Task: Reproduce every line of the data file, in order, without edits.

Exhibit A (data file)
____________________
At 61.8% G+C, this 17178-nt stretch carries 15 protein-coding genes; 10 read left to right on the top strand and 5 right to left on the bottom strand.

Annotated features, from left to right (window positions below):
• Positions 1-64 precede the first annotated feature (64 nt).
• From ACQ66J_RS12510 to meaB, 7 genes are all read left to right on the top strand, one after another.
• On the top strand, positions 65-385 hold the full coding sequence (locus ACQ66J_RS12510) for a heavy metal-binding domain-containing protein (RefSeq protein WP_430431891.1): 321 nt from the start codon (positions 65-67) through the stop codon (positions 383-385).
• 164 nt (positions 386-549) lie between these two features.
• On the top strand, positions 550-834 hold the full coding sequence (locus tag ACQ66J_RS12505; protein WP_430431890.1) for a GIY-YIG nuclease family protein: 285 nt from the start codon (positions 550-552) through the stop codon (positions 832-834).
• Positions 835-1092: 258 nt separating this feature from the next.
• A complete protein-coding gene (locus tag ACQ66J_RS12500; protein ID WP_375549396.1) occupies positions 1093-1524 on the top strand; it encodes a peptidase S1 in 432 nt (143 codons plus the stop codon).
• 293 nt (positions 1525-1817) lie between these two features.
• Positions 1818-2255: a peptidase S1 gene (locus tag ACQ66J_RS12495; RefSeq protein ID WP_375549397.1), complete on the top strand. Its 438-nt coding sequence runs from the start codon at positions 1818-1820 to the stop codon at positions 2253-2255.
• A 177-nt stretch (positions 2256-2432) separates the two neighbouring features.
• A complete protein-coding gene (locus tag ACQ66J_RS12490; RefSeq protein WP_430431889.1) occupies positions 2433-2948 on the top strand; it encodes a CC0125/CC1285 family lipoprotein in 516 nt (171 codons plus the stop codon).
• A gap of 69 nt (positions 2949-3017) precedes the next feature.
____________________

At 61.8% G+C, this 17178-nt stretch carries 15 protein-coding genes; 10 read left to right on the top strand and 5 right to left on the bottom strand.

Annotated features, from left to right (window positions below):
• Positions 1-64 precede the first annotated feature (64 nt).
• From ACQ66J_RS12510 to meaB, 7 genes are all read left to right on the top strand, one after another.
• On the top strand, positions 65-385 hold the full coding sequence (locus ACQ66J_RS12510) for a heavy metal-binding domain-containing protein (RefSeq protein WP_430431891.1): 321 nt from the start codon (positions 65-67) through the stop codon (positions 383-385).
• 164 nt (positions 386-549) lie between these two features.
• On the top strand, positions 550-834 hold the full coding sequence (locus tag ACQ66J_RS12505; protein WP_430431890.1) for a GIY-YIG nuclease family protein: 285 nt from the start codon (positions 550-552) through the stop codon (positions 832-834).
• Positions 835-1092: 258 nt separating this feature from the next.
• A complete protein-coding gene (locus tag ACQ66J_RS12500; protein ID WP_375549396.1) occupies positions 1093-1524 on the top strand; it encodes a peptidase S1 in 432 nt (143 codons plus the stop codon).
• 293 nt (positions 1525-1817) lie between these two features.
• Positions 1818-2255: a peptidase S1 gene (locus tag ACQ66J_RS12495; RefSeq protein ID WP_375549397.1), complete on the top strand. Its 438-nt coding sequence runs from the start codon at positions 1818-1820 to the stop codon at positions 2253-2255.
• A 177-nt stretch (positions 2256-2432) separates the two neighbouring features.
• A complete protein-coding gene (locus tag ACQ66J_RS12490; RefSeq protein WP_430431889.1) occupies positions 2433-2948 on the top strand; it encodes a CC0125/CC1285 family lipoprotein in 516 nt (171 codons plus the stop codon).
• A gap of 69 nt (positions 2949-3017) precedes the next feature.